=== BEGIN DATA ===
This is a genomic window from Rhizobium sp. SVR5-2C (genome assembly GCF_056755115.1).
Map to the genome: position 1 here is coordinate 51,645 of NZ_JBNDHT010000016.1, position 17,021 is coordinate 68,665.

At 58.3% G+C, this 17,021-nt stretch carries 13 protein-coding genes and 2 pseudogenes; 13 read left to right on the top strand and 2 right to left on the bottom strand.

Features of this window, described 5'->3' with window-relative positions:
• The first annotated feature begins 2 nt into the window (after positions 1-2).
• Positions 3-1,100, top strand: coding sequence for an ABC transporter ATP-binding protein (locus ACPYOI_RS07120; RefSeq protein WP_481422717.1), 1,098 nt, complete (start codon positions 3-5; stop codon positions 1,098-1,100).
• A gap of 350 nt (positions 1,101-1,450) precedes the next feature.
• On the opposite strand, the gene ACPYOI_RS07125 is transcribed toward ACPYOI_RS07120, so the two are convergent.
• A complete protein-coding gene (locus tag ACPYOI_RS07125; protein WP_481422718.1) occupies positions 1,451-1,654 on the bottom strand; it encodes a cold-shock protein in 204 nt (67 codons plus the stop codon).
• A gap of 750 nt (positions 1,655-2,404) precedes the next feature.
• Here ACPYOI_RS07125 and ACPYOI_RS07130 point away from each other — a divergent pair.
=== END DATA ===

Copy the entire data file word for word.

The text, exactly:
This is a genomic window from Rhizobium sp. SVR5-2C (genome assembly GCF_056755115.1).
Map to the genome: position 1 here is coordinate 51,645 of NZ_JBNDHT010000016.1, position 17,021 is coordinate 68,665.

At 58.3% G+C, this 17,021-nt stretch carries 13 protein-coding genes and 2 pseudogenes; 13 read left to right on the top strand and 2 right to left on the bottom strand.

Features of this window, described 5'->3' with window-relative positions:
• The first annotated feature begins 2 nt into the window (after positions 1-2).
• Positions 3-1,100, top strand: coding sequence for an ABC transporter ATP-binding protein (locus ACPYOI_RS07120; RefSeq protein WP_481422717.1), 1,098 nt, complete (start codon positions 3-5; stop codon positions 1,098-1,100).
• A gap of 350 nt (positions 1,101-1,450) precedes the next feature.
• On the opposite strand, the gene ACPYOI_RS07125 is transcribed toward ACPYOI_RS07120, so the two are convergent.
• A complete protein-coding gene (locus tag ACPYOI_RS07125; protein WP_481422718.1) occupies positions 1,451-1,654 on the bottom strand; it encodes a cold-shock protein in 204 nt (67 codons plus the stop codon).
• A gap of 750 nt (positions 1,655-2,404) precedes the next feature.
• Here ACPYOI_RS07125 and ACPYOI_RS07130 point away from each other — a divergent pair.